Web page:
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09/29/89 James Eipert Et Al., On v. State Farm Mutual

September 29, 1989

SIMILARLY SITUATED, PLAINTIFFS-APPELLANTS

v.

STATE FARM MUTUAL AUTOMOBILE INSURANCE COMPANY, DEFENDANT-APPELLEE



APPELLATE COURT OF ILLINOIS, FIRST DISTRICT, FIFTH DIVISION

JAMES EIPERT et al., on behalf of themselves and all others

545 N.E.2d 497, 189 Ill. App. 3d 630, 136 Ill. Dec. 973 1989.IL.1571

Appeal from the Circuit Court of Cook County; the Hon. Roger J. Kiley, Judge, presiding.

APPELLATE Judges:

JUSTICE LORENZ delivered the opinion of the court. MURRAY, P.J., and COCCIA, J., concur.

DECISION OF THE COURT DELIVERED BY THE HONORABLE JUDGE LORENZ

Plaintiffs appeal from the dismissal of their amended class action complaint for failure to state a cause of action under section 2-615 of the Code of Civil Procedure (Ill. Rev. Stat. 1985, ch. 110, par. 2-615). Plaintiffs raise two issues: (1) whether defendant was required to provide underinsured motorist coverage in an insurance policy when uninsured motorist coverage was purchased in the minimum statutory amount; and (2) whether underinsured motorist coverage was implied by law in a policy if defendant failed to offer the insured an opportunity to purchase such coverage prior to July 1, 1983. For the following reasons, we affirm.

The amended two-count complaint alleged the following facts. Plaintiff Charles Eipert had an automobile insurance policy with defendant, State Farm Mutual Automobile Insurance Company, since prior to July 1, 1983, which was renewed every six months. The policy had coverage limits of $100,000 per person and $300,000 per occurrence for liability, and although plaintiffs do not specifically allege this, it can be inferred from the complaint that the policy had limits of $15,000/$30,000 for uninsured motorist coverage. The policy never contained underinsured motorist coverage.

On August 19, 1984, Eipert's son, James, was a passenger on a motorcycle that was involved in an accident. The driver of the motorcycle was at fault, and his insurance policy limits were $15,000/$30,000. James' medical bills were more than $20,000, which exceeded the at-fault driver's policy limits. Eipert's policy did not cover James' medical bills because it did not include a provision for underinsured motorist coverage.

In count I of the amended complaint, plaintiffs alleged that section 143a-2(5) of the Illinois Insurance Code (Ill. Rev. Stat. 1985, ch. 73, par. 755a-2(5) (repealed by Pub. Acts 81-999, § 4.4, 83-230, § 4, eff. Dec. 31, 1989)) required underinsured motorist coverage on all policies issued or renewed after July 1, 1983. Plaintiffs alleged that defendant did not comply with the Code because underinsured motorist coverage was not included in their policies.

In count II, plaintiffs alleged that section 143a-2(3) (Ill. Rev. Stat. 1985, ch. 73, par. 755a-2(3) (repealed by Pub. Acts 81-999, § 4.4, 83-230, § 4, eff. Dec. 31, 1989)) required defendant to offer underinsured motorist coverage between March 1, 1980, and July 1, 1983. The complaint alleged that during the time period, defendant did not offer Eipert underinsured motorist coverage and he did not reject such coverage. Plaintiffs alleged that as a result, underinsured motorist coverage was implied by law in his policy until July 1, 1983. Plaintiffs further alleged that after July 1, 1983, defendant changed the underinsured motorist coverage implied by law in the policy without advising Eipert that the coverage was no longer included in the policy. This change was effected without complying with the terms of the policy relevant to changes in policy provisions.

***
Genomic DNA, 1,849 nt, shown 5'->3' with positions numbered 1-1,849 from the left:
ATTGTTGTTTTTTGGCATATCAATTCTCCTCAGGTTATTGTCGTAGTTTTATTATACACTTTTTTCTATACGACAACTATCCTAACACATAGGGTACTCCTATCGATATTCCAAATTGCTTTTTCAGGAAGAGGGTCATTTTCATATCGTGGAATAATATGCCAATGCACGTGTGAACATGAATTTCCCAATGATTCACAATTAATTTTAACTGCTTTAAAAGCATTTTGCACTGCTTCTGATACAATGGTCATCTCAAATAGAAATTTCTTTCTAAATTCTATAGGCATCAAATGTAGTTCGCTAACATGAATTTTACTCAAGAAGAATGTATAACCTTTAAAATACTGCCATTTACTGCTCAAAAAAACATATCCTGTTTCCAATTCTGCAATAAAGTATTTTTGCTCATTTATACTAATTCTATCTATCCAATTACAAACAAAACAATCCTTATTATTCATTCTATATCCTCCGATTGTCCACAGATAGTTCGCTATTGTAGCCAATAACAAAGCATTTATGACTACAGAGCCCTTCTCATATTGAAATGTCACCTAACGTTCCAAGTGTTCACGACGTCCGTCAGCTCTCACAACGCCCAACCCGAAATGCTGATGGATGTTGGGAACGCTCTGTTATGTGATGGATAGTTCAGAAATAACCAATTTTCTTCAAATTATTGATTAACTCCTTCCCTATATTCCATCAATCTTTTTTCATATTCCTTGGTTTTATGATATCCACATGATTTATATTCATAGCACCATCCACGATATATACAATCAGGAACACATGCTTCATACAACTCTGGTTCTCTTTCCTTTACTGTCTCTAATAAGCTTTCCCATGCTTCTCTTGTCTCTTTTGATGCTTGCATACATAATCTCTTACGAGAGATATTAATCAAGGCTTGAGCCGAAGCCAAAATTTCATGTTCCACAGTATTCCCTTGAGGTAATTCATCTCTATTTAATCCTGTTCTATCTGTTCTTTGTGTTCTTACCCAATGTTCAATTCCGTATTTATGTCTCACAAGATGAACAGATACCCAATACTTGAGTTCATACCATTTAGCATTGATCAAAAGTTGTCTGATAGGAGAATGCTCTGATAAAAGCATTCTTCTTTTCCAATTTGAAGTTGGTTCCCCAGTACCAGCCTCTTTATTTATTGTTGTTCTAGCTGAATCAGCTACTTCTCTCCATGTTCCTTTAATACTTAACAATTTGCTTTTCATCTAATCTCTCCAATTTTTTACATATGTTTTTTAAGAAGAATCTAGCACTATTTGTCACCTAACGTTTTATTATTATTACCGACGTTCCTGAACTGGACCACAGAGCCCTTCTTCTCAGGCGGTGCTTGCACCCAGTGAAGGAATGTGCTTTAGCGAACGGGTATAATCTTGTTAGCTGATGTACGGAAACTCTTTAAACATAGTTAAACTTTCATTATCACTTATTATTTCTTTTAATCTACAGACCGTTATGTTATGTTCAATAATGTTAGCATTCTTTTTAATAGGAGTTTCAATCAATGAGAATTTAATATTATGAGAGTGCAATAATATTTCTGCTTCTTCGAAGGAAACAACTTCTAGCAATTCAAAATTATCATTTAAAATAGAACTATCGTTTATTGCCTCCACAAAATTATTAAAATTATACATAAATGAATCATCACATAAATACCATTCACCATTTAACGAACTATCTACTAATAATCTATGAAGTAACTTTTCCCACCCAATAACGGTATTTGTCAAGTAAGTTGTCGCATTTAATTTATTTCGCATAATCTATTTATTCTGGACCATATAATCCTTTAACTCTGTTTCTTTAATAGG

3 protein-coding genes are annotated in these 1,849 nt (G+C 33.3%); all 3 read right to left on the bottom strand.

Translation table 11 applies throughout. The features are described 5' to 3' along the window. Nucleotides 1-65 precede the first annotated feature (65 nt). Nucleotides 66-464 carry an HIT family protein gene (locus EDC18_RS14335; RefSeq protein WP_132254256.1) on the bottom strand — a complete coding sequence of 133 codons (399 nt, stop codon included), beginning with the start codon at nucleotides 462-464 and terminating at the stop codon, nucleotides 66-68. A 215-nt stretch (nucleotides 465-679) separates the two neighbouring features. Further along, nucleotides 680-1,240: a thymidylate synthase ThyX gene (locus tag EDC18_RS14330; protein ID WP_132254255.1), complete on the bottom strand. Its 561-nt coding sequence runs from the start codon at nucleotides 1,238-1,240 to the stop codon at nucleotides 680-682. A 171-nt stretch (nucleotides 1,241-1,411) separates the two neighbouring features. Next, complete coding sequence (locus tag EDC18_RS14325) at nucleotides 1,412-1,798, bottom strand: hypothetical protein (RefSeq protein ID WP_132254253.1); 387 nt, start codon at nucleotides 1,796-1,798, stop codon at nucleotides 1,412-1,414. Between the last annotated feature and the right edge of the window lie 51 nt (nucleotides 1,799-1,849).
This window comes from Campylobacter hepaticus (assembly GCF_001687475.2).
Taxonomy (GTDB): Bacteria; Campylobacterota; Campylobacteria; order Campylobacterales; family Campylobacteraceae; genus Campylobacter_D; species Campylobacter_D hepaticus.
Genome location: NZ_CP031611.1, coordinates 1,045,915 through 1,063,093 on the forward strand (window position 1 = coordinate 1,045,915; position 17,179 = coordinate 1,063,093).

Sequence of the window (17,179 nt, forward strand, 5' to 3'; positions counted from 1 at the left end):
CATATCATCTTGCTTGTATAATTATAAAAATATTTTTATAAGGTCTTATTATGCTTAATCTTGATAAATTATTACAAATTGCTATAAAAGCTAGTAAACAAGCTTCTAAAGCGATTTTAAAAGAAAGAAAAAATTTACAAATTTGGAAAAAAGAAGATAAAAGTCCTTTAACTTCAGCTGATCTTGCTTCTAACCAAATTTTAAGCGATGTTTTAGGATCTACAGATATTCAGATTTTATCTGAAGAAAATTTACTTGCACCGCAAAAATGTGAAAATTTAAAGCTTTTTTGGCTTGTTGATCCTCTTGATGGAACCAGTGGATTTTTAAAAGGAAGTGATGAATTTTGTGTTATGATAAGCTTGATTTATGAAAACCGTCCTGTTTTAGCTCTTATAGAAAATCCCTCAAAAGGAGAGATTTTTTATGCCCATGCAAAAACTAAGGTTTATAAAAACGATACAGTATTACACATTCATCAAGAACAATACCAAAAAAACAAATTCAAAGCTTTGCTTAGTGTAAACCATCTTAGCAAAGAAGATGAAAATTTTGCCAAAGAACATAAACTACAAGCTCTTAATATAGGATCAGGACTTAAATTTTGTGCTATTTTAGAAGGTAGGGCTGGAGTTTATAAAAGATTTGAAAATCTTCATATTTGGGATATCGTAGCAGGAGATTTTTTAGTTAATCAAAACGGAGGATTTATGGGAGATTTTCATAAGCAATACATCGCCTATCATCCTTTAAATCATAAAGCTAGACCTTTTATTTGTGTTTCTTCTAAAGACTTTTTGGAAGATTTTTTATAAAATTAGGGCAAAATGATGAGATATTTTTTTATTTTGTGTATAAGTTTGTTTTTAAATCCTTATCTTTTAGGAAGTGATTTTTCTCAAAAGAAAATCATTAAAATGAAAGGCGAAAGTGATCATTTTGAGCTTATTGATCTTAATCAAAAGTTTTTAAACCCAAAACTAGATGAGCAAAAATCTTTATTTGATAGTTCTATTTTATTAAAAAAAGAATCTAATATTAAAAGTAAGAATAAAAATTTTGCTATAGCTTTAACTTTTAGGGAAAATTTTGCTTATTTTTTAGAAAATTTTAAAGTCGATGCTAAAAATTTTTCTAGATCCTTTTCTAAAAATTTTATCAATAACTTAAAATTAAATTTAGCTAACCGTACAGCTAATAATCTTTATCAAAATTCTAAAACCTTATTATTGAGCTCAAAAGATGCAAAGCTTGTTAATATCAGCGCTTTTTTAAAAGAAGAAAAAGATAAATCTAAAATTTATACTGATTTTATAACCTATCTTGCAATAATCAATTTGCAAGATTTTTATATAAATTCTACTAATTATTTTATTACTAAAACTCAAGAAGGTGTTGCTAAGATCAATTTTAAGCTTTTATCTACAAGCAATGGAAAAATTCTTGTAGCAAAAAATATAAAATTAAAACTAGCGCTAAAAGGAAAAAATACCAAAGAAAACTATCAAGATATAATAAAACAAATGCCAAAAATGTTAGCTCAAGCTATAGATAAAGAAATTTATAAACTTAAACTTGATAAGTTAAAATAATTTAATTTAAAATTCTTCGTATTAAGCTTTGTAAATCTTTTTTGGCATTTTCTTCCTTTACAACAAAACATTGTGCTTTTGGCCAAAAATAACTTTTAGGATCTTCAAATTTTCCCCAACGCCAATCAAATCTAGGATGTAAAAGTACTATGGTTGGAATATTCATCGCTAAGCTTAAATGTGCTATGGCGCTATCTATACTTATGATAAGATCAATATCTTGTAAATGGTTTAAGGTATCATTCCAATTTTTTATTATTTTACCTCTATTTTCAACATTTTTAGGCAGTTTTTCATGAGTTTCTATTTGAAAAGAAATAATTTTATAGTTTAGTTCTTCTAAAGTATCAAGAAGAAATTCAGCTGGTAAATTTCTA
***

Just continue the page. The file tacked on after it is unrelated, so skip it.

Defendant moved to dismiss plaintiffs' amended complaint for failure to state a cause of action. The trial court granted the motion, finding that: (1) section 143a--2(5) did not require defendant to provide underinsured motorist coverage when the uninsured motorist coverage was purchased at the statutory minimum level of $15,000/30,000; and (2) the underinsured motorist coverage was not implied by law in the policy because the loss did not occur prior to July 1, 1983. Plaintiffs now appeal.

Opinion

In reviewing the dismissal of an action under section 2--615, the court must accept all well-pled facts and reasonable inferences from plaintiff's complaint as true. (Logsdon v. Shelter Mutual Insurance Co. (1986), 143 Ill. App. 3d 957, 493 N.E.2d 748.) The complaint must be liberally construed and the dismissal should not be affirmed if it indicates "a possibility of recovery." Glazewski v. Allstate Insurance Co. (1984), 126 Ill. App. 3d 401, 407, 466 N.E.2d 1151, ...


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